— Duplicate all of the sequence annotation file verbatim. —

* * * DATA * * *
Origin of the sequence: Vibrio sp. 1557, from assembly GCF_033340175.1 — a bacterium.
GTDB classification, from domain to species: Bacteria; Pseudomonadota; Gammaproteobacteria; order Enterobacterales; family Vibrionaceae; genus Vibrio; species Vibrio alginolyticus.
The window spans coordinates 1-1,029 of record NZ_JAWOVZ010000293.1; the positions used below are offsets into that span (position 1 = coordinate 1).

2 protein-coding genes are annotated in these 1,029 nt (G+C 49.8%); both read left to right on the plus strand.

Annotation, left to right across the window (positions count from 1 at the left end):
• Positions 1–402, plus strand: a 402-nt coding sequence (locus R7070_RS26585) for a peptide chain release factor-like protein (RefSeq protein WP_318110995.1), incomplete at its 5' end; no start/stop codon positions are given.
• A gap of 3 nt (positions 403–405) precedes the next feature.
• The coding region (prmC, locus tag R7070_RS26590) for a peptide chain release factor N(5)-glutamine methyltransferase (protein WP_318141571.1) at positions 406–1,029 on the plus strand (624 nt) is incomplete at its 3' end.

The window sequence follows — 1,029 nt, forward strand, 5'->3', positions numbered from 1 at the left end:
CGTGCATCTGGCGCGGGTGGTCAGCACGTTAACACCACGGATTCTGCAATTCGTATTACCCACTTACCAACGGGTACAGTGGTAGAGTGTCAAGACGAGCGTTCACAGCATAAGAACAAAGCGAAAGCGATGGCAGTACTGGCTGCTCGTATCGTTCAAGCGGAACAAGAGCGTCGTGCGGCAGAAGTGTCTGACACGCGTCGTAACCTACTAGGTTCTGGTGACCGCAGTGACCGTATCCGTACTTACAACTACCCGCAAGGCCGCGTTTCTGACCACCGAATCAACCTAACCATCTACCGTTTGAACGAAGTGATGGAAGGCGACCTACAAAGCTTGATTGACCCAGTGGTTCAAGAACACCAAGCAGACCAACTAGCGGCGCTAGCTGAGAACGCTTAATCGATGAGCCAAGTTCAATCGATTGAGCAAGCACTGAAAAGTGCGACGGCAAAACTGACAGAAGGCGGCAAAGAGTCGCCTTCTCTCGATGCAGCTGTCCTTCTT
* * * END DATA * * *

Origin of the sequence: Vibrio sp. 1557, from assembly GCF_033340175.1 — a bacterium.
GTDB classification, from domain to species: Bacteria; Pseudomonadota; Gammaproteobacteria; order Enterobacterales; family Vibrionaceae; genus Vibrio; species Vibrio alginolyticus.
The window spans coordinates 1-1,029 of record NZ_JAWOVZ010000293.1; the positions used below are offsets into that span (position 1 = coordinate 1).

2 protein-coding genes are annotated in these 1,029 nt (G+C 49.8%); both read left to right on the plus strand.

Annotation, left to right across the window (positions count from 1 at the left end):
• Positions 1–402, plus strand: a 402-nt coding sequence (locus R7070_RS26585) for a peptide chain release factor-like protein (RefSeq protein WP_318110995.1), incomplete at its 5' end; no start/stop codon positions are given.
• A gap of 3 nt (positions 403–405) precedes the next feature.
• The coding region (prmC, locus tag R7070_RS26590) for a peptide chain release factor N(5)-glutamine methyltransferase (protein WP_318141571.1) at positions 406–1,029 on the plus strand (624 nt) is incomplete at its 3' end.

The window sequence follows — 1,029 nt, forward strand, 5'->3', positions numbered from 1 at the left end:
CGTGCATCTGGCGCGGGTGGTCAGCACGTTAACACCACGGATTCTGCAATTCGTATTACCCACTTACCAACGGGTACAGTGGTAGAGTGTCAAGACGAGCGTTCACAGCATAAGAACAAAGCGAAAGCGATGGCAGTACTGGCTGCTCGTATCGTTCAAGCGGAACAAGAGCGTCGTGCGGCAGAAGTGTCTGACACGCGTCGTAACCTACTAGGTTCTGGTGACCGCAGTGACCGTATCCGTACTTACAACTACCCGCAAGGCCGCGTTTCTGACCACCGAATCAACCTAACCATCTACCGTTTGAACGAAGTGATGGAAGGCGACCTACAAAGCTTGATTGACCCAGTGGTTCAAGAACACCAAGCAGACCAACTAGCGGCGCTAGCTGAGAACGCTTAATCGATGAGCCAAGTTCAATCGATTGAGCAAGCACTGAAAAGTGCGACGGCAAAACTGACAGAAGGCGGCAAAGAGTCGCCTTCTCTCGATGCAGCTGTCCTTCTT